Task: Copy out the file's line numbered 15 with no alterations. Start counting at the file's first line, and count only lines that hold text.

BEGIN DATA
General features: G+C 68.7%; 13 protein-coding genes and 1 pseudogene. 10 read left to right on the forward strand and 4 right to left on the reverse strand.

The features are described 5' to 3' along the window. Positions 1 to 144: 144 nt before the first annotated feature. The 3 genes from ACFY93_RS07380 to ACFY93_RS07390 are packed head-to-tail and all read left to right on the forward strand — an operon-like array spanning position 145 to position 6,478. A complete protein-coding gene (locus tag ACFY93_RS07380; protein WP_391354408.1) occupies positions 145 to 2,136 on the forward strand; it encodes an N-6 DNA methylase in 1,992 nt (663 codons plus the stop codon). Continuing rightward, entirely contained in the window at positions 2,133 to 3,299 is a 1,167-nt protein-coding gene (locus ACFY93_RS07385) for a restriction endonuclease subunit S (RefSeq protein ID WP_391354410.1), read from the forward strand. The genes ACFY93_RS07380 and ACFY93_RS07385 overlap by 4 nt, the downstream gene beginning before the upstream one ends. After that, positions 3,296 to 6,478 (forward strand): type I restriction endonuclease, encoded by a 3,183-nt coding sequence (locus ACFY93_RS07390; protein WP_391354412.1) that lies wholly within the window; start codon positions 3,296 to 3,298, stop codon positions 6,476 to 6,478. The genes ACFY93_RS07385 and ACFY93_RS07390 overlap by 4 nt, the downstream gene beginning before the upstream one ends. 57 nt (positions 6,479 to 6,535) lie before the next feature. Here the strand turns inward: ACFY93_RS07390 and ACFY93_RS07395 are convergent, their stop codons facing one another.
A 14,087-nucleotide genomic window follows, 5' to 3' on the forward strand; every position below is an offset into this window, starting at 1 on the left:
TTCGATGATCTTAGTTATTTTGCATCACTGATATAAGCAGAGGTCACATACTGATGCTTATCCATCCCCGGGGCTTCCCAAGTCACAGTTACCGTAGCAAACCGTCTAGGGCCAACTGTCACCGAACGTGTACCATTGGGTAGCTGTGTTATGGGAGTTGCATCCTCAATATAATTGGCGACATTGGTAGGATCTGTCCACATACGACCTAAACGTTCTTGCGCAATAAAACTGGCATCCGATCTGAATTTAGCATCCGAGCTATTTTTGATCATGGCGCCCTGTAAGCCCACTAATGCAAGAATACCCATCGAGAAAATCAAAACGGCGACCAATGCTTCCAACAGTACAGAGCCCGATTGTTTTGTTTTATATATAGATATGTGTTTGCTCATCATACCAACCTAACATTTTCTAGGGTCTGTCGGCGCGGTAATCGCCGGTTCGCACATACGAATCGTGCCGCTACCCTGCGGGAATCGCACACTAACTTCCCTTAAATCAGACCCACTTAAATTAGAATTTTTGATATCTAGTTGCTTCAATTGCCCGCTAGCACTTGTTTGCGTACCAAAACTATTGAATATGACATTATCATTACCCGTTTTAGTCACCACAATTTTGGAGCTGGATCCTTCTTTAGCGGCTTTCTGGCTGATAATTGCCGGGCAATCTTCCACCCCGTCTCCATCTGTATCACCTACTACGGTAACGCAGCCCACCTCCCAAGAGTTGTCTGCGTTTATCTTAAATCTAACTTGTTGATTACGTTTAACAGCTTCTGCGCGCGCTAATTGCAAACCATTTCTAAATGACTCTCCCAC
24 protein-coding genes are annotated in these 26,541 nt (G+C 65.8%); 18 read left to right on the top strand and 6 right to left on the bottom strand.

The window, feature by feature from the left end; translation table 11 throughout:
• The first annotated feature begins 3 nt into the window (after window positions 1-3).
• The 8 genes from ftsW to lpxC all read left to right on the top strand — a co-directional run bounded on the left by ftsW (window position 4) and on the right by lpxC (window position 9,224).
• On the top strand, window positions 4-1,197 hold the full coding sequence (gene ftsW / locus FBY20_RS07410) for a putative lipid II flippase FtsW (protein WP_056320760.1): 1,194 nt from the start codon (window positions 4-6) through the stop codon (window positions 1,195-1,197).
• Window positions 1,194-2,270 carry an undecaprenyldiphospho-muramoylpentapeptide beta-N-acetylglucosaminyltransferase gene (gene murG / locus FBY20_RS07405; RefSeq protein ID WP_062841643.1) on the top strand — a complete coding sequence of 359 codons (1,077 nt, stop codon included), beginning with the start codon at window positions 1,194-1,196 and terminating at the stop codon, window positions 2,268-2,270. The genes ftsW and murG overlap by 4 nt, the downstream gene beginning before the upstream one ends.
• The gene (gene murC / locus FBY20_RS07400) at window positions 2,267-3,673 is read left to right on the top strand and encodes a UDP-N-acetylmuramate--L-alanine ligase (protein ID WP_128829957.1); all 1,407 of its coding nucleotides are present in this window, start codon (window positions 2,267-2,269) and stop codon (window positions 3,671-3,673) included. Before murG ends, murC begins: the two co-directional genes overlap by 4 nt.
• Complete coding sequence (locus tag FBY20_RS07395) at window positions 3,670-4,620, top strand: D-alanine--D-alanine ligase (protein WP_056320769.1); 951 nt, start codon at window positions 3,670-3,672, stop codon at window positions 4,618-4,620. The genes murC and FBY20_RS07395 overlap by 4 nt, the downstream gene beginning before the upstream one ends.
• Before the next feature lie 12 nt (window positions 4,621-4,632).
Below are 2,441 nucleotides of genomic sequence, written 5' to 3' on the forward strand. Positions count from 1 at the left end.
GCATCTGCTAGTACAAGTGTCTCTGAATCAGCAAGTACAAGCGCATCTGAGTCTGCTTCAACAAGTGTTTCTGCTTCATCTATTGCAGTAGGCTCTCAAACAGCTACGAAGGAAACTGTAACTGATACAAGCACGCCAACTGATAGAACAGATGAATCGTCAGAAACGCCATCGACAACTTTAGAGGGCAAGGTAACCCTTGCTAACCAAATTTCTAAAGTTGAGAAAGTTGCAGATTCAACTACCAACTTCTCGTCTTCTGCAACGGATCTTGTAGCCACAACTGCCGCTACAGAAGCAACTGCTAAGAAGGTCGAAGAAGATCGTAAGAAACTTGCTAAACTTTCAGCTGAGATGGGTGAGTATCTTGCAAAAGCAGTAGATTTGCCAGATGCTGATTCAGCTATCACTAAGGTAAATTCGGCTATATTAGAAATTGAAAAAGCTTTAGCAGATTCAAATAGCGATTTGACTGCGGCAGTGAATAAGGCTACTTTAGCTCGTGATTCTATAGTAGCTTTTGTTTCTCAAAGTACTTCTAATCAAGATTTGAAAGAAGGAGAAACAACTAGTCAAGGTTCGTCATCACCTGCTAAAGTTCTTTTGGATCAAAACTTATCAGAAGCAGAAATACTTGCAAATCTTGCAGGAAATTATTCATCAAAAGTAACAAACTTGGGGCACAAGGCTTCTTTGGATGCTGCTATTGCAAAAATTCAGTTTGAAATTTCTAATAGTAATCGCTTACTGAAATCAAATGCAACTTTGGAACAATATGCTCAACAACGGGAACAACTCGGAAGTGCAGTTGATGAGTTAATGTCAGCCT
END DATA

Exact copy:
GCATCTGCTAGTACAAGTGTCTCTGAATCAGCAAGTACAAGCGCATCTGAGTCTGCTTCAACAAGTGTTTCTGCTTCATCTATTGCAGTAGGCTCTCAAACAGCTACGAAGGAAACTGTAACTGATACAAGCACGCCAACTGATAGAACAGATGAATCGTCAGAAACGCCATCGACAACTTTAGAGGGCAAGGTAACCCTTGCTAACCAAATTTCTAAAGTTGAGAAAGTTGCAGATTCAACTACCAACTTCTCGTCTTCTGCAACGGATCTTGTAGCCACAACTGCCGCTACAGAAGCAACTGCTAAGAAGGTCGAAGAAGATCGTAAGAAACTTGCTAAACTTTCAGCTGAGATGGGTGAGTATCTTGCAAAAGCAGTAGATTTGCCAGATGCTGATTCAGCTATCACTAAGGTAAATTCGGCTATATTAGAAATTGAAAAAGCTTTAGCAGATTCAAATAGCGATTTGACTGCGGCAGTGAATAAGGCTACTTTAGCTCGTGATTCTATAGTAGCTTTTGTTTCTCAAAGTACTTCTAATCAAGATTTGAAAGAAGGAGAAACAACTAGTCAAGGTTCGTCATCACCTGCTAAAGTTCTTTTGGATCAAAACTTATCAGAAGCAGAAATACTTGCAAATCTTGCAGGAAATTATTCATCAAAAGTAACAAACTTGGGGCACAAGGCTTCTTTGGATGCTGCTATTGCAAAAATTCAGTTTGAAATTTCTAATAGTAATCGCTTACTGAAATCAAATGCAACTTTGGAACAATATGCTCAACAACGGGAACAACTCGGAAGTGCAGTTGATGAGTTAATGTCAGCCT